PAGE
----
Okada claims another life

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Prosper Kofi Gepoase [iboujiwuraanebo@gmail.com]

Oyibi, ACCRA. February 20, 2022: A 26-year old okada rider was killed by a Hyundai truck loaded with cement at Oyibi on the Adenta-Dodowa road this morning. Isaac Teye Wayo, the commercial motorcycle rider, died instantly when his  bike collided with the truck at the early hours of today. An eye witness said that Isaac was trying to overtake a Toyota Hiace mini bus from Dodowa heading towards Madina on a hill when he ran into the oncoming truck.

The driver of the slightly damaged Hyundai truck sustained minor injuries. He was taken to the Oyibi  Police Station for interrogations after he was discharged.

A medical doctor at Shai Osudoku District Hospital who preferred to remain anonymous said Wayo’s body arrived at the hospital lifeless. The body is deposited at the hospital pending further investigations.

The brother of the deceased Daniel Yaw Wayo lamented: ”You were the breadwinner of the family. Now that you are gone, who will take care of us? You assumed the role of parent at a tender age ever since mum and dad passed on years back. Who will pay our school fees and utility bills?”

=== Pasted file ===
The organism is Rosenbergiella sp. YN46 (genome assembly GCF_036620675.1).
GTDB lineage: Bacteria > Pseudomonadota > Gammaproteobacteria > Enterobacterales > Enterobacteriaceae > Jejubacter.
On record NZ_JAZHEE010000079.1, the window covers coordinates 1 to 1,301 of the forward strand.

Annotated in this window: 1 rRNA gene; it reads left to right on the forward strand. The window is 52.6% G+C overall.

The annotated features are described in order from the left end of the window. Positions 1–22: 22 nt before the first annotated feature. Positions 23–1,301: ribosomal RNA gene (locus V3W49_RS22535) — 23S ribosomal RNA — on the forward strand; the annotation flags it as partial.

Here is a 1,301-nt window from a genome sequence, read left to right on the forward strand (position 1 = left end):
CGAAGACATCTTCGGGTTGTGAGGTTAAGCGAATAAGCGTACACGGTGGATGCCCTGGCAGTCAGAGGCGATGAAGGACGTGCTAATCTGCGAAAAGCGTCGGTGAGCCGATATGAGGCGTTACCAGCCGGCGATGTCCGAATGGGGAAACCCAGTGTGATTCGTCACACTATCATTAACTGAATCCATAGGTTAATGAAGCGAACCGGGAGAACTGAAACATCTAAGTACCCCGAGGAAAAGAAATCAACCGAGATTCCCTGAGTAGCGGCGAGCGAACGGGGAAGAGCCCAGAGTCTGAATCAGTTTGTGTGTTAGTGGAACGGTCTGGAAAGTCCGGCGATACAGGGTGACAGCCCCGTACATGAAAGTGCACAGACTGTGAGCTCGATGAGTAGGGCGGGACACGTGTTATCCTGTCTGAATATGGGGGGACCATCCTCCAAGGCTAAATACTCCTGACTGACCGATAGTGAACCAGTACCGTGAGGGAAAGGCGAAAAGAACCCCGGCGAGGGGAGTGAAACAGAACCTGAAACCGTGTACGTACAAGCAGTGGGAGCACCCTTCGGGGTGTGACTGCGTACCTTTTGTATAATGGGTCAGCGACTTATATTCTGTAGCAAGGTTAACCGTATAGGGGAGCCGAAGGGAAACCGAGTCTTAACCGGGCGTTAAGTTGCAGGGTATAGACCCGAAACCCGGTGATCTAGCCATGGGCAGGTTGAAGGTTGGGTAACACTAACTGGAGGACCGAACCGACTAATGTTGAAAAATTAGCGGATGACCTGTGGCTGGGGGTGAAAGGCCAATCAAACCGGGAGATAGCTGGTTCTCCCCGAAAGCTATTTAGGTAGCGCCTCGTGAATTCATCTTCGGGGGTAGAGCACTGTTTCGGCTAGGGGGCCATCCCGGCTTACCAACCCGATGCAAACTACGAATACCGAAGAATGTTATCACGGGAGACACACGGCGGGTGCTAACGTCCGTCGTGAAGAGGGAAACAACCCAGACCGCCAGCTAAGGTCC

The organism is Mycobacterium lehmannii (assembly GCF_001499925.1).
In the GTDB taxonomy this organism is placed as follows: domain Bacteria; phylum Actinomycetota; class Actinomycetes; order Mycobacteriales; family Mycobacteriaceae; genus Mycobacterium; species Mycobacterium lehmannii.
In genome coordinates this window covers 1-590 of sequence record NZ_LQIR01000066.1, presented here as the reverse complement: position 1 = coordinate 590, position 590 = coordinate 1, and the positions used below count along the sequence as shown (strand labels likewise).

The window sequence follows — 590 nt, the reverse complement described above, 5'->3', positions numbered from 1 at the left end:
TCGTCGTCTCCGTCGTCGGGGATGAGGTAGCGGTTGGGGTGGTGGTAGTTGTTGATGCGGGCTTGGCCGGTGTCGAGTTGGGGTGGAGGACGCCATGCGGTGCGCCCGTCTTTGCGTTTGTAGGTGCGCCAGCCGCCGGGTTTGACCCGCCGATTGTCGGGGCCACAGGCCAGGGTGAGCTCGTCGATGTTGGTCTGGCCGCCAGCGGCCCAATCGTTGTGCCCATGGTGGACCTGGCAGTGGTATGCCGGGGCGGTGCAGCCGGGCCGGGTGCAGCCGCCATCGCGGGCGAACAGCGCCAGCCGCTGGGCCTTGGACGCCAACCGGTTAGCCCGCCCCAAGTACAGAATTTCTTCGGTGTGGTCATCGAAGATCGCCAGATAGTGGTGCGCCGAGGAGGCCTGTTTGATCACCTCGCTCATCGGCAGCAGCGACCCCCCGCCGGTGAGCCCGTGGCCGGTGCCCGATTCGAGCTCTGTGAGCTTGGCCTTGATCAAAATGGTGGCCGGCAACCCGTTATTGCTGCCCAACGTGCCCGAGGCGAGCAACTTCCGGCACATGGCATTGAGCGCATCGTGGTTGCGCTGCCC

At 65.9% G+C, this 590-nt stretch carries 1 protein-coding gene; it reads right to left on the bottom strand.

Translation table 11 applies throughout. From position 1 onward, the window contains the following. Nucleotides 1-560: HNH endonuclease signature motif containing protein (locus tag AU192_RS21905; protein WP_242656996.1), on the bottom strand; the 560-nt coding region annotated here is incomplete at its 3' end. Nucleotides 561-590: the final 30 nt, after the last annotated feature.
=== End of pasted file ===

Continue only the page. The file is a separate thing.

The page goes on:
Okada: Blessing or curse?

Ghana has witnessed a growing number of the illegal commercial motorcycles known as okada in recent years, transporting people and goods in and around the cities. While this new form of transport aids in getting to our various destinations quickly, it also quickens others to their early graves. So I ask again: Is it a blessing or a curse? Does it actually serve its purpose and what are authorities concerned doing about that? These are known to have taken away more lives and rendered many disabled and incapacitated. Okada may be illegal, but people engaged in the business have their reasons for endangering their lives and that of others.

Abubakar Musah is an okada driver stationed at Adenta. He has survived threeserious accidents ending in one death, and another leg amputation. He himself has sustained a fractured left.

”There are no jobs in Ghana. The formal system is choked. I graduated from Koforidua Technical University in 2018 and after my national service, I had nothing doing till 2021 when I couldn’t stand the pain of hunger, shame, stigma and lack of respect. So I asked my uncle who visited Ghana from the United Kingdom to buy me a motorcycle so I could work with it and fend for my family. Now, I always have food on my table thanks to the Okada business. At least now people know I am working.

”Most of the motor bikes you see in town belong to Police officers, and so when we are arrested, some of them understand us…and they will let us go.“

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